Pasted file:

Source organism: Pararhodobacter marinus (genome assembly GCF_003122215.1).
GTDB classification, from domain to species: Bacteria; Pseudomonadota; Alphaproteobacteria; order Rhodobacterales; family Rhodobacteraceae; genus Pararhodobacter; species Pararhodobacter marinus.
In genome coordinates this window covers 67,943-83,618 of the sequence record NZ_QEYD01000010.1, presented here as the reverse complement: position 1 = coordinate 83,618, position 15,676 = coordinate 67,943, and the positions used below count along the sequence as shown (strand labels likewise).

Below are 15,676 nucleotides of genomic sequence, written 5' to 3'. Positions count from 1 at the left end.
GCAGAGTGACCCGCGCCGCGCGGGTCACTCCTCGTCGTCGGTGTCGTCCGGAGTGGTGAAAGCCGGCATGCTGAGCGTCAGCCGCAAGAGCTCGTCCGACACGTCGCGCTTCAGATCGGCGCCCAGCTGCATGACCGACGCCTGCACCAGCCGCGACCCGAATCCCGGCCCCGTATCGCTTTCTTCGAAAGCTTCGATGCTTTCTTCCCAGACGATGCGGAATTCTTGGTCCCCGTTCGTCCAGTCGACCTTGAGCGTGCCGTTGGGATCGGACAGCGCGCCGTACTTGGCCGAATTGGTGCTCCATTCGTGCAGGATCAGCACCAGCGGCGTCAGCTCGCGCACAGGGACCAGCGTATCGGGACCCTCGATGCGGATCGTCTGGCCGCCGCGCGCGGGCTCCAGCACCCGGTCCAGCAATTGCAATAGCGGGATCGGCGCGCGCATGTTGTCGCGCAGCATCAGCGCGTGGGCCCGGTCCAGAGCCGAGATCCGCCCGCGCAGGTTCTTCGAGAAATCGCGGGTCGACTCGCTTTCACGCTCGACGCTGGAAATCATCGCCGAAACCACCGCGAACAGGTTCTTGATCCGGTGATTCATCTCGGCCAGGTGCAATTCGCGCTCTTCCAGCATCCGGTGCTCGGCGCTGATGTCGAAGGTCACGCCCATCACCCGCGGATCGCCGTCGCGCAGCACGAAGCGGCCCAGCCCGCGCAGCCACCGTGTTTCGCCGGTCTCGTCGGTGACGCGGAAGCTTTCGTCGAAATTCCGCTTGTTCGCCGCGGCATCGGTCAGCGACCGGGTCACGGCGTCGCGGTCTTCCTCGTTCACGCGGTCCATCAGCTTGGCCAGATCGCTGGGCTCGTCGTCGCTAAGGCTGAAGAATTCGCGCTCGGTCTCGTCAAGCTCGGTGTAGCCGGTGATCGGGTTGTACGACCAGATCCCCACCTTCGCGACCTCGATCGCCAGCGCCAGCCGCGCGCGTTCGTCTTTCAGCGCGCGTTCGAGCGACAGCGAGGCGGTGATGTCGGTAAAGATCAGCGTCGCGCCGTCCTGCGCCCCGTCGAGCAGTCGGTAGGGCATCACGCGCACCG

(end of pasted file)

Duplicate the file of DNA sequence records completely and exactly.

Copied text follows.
Source organism: Pararhodobacter marinus (genome assembly GCF_003122215.1).
GTDB classification, from domain to species: Bacteria; Pseudomonadota; Alphaproteobacteria; order Rhodobacterales; family Rhodobacteraceae; genus Pararhodobacter; species Pararhodobacter marinus.
In genome coordinates this window covers 67,943-83,618 of the sequence record NZ_QEYD01000010.1, presented here as the reverse complement: position 1 = coordinate 83,618, position 15,676 = coordinate 67,943, and the positions used below count along the sequence as shown (strand labels likewise).

Below are 15,676 nucleotides of genomic sequence, written 5' to 3'. Positions count from 1 at the left end.
GCAGAGTGACCCGCGCCGCGCGGGTCACTCCTCGTCGTCGGTGTCGTCCGGAGTGGTGAAAGCCGGCATGCTGAGCGTCAGCCGCAAGAGCTCGTCCGACACGTCGCGCTTCAGATCGGCGCCCAGCTGCATGACCGACGCCTGCACCAGCCGCGACCCGAATCCCGGCCCCGTATCGCTTTCTTCGAAAGCTTCGATGCTTTCTTCCCAGACGATGCGGAATTCTTGGTCCCCGTTCGTCCAGTCGACCTTGAGCGTGCCGTTGGGATCGGACAGCGCGCCGTACTTGGCCGAATTGGTGCTCCATTCGTGCAGGATCAGCACCAGCGGCGTCAGCTCGCGCACAGGGACCAGCGTATCGGGACCCTCGATGCGGATCGTCTGGCCGCCGCGCGCGGGCTCCAGCACCCGGTCCAGCAATTGCAATAGCGGGATCGGCGCGCGCATGTTGTCGCGCAGCATCAGCGCGTGGGCCCGGTCCAGAGCCGAGATCCGCCCGCGCAGGTTCTTCGAGAAATCGCGGGTCGACTCGCTTTCACGCTCGACGCTGGAAATCATCGCCGAAACCACCGCGAACAGGTTCTTGATCCGGTGATTCATCTCGGCCAGGTGCAATTCGCGCTCTTCCAGCATCCGGTGCTCGGCGCTGATGTCGAAGGTCACGCCCATCACCCGCGGATCGCCGTCGCGCAGCACGAAGCGGCCCAGCCCGCGCAGCCACCGTGTTTCGCCGGTCTCGTCGGTGACGCGGAAGCTTTCGTCGAAATTCCGCTTGTTCGCCGCGGCATCGGTCAGCGACCGGGTCACGGCGTCGCGGTCTTCCTCGTTCACGCGGTCCATCAGCTTGGCCAGATCGCTGGGCTCGTCGTCGCTAAGGCTGAAGAATTCGCGCTCGGTCTCGTCAAGCTCGGTGTAGCCGGTGATCGGGTTGTACGACCAGATCCCCACCTTCGCGACCTCGATCGCCAGCGCCAGCCGCGCGCGTTCGTCTTTCAGCGCGCGTTCGAGCGACAGCGAGGCGGTGATGTCGGTAAAGATCAGCGTCGCGCCGTCCTGCGCCCCGTCGAGCAGTCGGTAGGGCATCACGCGCACCG